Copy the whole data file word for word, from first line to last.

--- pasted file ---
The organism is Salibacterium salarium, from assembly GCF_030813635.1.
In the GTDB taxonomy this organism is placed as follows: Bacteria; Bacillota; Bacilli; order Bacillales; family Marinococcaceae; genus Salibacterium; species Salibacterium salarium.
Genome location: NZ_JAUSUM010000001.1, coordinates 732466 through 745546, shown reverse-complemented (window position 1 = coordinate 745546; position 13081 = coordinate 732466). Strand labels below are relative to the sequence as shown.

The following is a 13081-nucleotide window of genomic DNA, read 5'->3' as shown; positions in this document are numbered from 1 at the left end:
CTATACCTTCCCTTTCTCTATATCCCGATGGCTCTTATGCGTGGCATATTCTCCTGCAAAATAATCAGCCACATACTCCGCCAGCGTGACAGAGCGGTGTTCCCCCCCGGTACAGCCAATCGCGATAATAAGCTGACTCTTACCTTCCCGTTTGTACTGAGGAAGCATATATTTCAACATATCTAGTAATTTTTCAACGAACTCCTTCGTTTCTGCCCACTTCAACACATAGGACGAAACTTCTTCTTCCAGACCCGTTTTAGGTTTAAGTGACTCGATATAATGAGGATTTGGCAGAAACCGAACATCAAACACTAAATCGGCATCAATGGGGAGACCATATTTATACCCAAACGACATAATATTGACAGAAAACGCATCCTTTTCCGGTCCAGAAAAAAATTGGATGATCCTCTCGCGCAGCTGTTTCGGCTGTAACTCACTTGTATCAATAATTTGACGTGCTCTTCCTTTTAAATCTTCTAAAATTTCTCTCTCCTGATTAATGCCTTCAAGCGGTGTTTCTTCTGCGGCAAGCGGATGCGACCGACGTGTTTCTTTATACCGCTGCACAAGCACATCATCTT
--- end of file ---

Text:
The organism is Salibacterium salarium, from assembly GCF_030813635.1.
In the GTDB taxonomy this organism is placed as follows: Bacteria; Bacillota; Bacilli; order Bacillales; family Marinococcaceae; genus Salibacterium; species Salibacterium salarium.
Genome location: NZ_JAUSUM010000001.1, coordinates 732466 through 745546, shown reverse-complemented (window position 1 = coordinate 745546; position 13081 = coordinate 732466). Strand labels below are relative to the sequence as shown.

The following is a 13081-nucleotide window of genomic DNA, read 5'->3' as shown; positions in this document are numbered from 1 at the left end:
CTATACCTTCCCTTTCTCTATATCCCGATGGCTCTTATGCGTGGCATATTCTCCTGCAAAATAATCAGCCACATACTCCGCCAGCGTGACAGAGCGGTGTTCCCCCCCGGTACAGCCAATCGCGATAATAAGCTGACTCTTACCTTCCCGTTTGTACTGAGGAAGCATATATTTCAACATATCTAGTAATTTTTCAACGAACTCCTTCGTTTCTGCCCACTTCAACACATAGGACGAAACTTCTTCTTCCAGACCCGTTTTAGGTTTAAGTGACTCGATATAATGAGGATTTGGCAGAAACCGAACATCAAACACTAAATCGGCATCAATGGGGAGACCATATTTATACCCAAACGACATAATATTGACAGAAAACGCATCCTTTTCCGGTCCAGAAAAAAATTGGATGATCCTCTCGCGCAGCTGTTTCGGCTGTAACTCACTTGTATCAATAATTTGACGTGCTCTTCCTTTTAAATCTTCTAAAATTTCTCTCTCCTGATTAATGCCTTCAAGCGGTGTTTCTTCTGCGGCAAGCGGATGCGACCGACGTGTTTCTTTATACCGCTGCACAAGCACATCATCTT